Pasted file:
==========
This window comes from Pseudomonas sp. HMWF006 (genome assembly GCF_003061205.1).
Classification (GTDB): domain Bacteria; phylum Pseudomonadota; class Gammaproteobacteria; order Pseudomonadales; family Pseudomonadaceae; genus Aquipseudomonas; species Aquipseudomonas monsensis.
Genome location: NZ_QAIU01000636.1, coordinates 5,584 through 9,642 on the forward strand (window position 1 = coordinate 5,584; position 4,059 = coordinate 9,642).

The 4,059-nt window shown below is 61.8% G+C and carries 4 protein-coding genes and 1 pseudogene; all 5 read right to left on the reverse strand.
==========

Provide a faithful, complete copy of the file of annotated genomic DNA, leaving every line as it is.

This window comes from Pseudomonas sp. HMWF006 (genome assembly GCF_003061205.1).
Classification (GTDB): domain Bacteria; phylum Pseudomonadota; class Gammaproteobacteria; order Pseudomonadales; family Pseudomonadaceae; genus Aquipseudomonas; species Aquipseudomonas monsensis.
Genome location: NZ_QAIU01000636.1, coordinates 5,584 through 9,642 on the forward strand (window position 1 = coordinate 5,584; position 4,059 = coordinate 9,642).

The 4,059-nt window shown below is 61.8% G+C and carries 4 protein-coding genes and 1 pseudogene; all 5 read right to left on the reverse strand.